The correct way to have a beautiful sound on the piano is to have good piano posture, and to work on your hand posture as much as your shoulders or your aligned neck. Your pinky finger and other fingers should rest lightly on the top of the instrument when playing piano, and your posture and hand position should be correctly linked together. Good piano posture and finger positions when playing is simple, but can be difficult at first. However, correct piano posture should be relaxing. The right distance between your waist and the front of the piano should be about 10cm. The right distance should let your elbow fall almost directly in between yourself and the piano. Your feet should be resting quietly underneath your knees, directly in front of you, just to the right of the damper pedal. 

What piano bench height is best for beginners?

The type of seat you use at your instrument is very important. Knowing what the standard piano bench height is can be extremely important.  You don’t want to be sitting slumped in an armchair or sitting in an office chair that has wheels and armrests.  Know the exact height of the piano bench you want, and make sure it is not too short. These are not suitable if you want to know how to play the piano well and not get all sorts of problems with your back or neck.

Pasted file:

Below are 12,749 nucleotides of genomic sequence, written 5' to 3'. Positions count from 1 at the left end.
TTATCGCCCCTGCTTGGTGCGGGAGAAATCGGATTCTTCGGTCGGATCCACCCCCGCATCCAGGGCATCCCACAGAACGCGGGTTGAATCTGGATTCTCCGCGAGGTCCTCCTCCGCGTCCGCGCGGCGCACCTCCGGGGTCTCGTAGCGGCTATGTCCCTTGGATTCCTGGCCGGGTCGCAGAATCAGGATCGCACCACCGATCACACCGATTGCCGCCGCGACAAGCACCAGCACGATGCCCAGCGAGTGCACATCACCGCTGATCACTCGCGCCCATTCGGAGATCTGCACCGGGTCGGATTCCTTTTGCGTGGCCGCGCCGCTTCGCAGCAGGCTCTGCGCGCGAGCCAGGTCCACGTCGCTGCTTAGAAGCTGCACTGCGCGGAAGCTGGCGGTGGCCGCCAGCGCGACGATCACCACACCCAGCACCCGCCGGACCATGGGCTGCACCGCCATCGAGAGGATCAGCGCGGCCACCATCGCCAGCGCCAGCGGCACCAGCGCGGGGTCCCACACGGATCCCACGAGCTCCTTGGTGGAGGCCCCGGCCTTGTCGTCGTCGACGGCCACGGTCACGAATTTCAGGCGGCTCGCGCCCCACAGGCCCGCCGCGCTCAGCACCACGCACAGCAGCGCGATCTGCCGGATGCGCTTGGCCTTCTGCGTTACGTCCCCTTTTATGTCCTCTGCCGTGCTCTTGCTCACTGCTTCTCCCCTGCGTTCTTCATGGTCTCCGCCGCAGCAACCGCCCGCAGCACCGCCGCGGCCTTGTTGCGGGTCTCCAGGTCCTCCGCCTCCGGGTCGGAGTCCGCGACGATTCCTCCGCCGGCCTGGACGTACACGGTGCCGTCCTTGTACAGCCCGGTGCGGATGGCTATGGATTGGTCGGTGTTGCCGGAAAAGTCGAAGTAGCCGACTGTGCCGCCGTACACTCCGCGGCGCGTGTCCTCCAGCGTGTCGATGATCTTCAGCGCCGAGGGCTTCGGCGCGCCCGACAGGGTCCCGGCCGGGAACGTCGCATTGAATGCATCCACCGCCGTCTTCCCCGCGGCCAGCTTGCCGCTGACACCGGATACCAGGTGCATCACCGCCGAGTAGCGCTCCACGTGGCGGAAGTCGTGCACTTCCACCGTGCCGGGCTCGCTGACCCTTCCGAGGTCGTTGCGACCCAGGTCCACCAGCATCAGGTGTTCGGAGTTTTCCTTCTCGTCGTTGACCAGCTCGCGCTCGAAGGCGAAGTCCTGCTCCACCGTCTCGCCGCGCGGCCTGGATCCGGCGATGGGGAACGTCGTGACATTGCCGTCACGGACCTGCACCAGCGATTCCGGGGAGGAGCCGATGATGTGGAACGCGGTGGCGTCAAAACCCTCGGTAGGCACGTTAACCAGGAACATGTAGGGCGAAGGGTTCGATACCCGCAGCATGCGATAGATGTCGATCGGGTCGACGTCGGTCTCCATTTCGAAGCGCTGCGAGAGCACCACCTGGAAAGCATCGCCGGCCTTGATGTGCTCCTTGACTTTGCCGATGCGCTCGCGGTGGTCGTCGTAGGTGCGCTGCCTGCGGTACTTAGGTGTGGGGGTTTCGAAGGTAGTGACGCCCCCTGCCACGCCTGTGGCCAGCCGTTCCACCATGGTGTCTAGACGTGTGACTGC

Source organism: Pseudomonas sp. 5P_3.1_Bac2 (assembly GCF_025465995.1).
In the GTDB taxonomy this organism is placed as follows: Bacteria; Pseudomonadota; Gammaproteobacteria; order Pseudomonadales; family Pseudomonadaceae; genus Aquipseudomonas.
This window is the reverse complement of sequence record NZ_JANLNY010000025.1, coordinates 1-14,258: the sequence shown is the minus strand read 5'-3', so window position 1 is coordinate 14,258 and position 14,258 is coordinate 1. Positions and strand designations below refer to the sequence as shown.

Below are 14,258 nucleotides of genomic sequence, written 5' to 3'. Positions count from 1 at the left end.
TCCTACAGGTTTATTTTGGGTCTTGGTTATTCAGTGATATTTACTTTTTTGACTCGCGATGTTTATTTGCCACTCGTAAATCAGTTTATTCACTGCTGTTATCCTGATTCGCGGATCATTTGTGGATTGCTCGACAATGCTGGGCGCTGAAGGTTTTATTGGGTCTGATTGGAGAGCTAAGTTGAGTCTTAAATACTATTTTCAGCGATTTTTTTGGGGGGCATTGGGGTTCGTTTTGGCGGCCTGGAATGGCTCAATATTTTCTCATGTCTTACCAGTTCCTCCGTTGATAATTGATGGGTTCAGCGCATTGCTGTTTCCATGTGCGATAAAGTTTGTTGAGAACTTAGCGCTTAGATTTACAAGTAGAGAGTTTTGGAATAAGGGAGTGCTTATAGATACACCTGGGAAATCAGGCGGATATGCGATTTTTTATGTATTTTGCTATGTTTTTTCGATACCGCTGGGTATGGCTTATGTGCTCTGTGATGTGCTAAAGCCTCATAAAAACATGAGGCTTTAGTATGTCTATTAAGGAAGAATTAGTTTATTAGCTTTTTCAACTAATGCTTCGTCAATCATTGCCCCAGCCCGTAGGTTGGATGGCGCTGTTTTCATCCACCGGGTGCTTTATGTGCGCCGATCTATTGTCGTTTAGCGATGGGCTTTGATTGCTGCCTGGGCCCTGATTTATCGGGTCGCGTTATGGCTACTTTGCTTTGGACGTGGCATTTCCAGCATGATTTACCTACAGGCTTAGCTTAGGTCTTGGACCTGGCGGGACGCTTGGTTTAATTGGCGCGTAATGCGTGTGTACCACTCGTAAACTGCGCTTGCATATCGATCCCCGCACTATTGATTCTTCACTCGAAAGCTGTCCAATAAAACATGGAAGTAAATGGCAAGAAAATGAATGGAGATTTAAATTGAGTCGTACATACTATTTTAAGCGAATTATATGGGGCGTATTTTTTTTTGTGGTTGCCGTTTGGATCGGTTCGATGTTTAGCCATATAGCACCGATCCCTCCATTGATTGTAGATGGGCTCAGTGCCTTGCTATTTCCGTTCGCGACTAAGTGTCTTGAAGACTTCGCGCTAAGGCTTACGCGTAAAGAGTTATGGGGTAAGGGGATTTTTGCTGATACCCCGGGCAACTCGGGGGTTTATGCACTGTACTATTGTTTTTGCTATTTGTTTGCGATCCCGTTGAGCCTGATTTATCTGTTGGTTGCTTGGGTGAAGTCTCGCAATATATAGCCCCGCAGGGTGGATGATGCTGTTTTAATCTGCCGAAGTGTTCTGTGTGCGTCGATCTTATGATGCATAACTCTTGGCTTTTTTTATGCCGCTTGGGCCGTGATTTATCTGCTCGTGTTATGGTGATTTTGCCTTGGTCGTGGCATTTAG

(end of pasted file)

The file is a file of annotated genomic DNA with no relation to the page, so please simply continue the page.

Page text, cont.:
Next, you want to check that the chair or piano bench height you’re using is the right height for you.  Some piano bench heights are adjustable, with knobs at the side that turn to take the seat higher or lower.  The proper piano bench height will most commonly be used for professional classical performances, but there are just as many pianists who perform standing up at a digital piano, or playing on two keyboards at once. Make sure your fingers are relaxed and pushed into the keyboard, not staying far away.  You should be sitting on the edge of the height of piano bench, but not so far forward that you are close to falling off. 

Try this lesson on Skoove and watch the videos about where to place you hands and how to sit.

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The correct proximity to the piano

When you sit at the piano, you are not sitting at the dinner table.  You want to sit further back than you would in everyday life, with a good space between your torso and the edge of the piano keyboard, in front of the middle C.  This allows for free movement of arms and hands and a natural positioning. Make sure you’re not leaning forward, your upper arms and shoulders should cling off your body without stress. Try to position your body weight directly under your shoulders and neck to avoid injury. If you feel anything that is 

A good reference is that your knees should be just under the keyboard. If your knees are completely exposed, you’re sitting too far back.  If half your thighs are tucked under the piano, you’re probably too close. Since every piano player has a different body, their piano posture will change. There are several types of piano adjustable bench available on the market, from basic to very fancy.  What you buy you’ll probably live with for a long while, so choose carefully.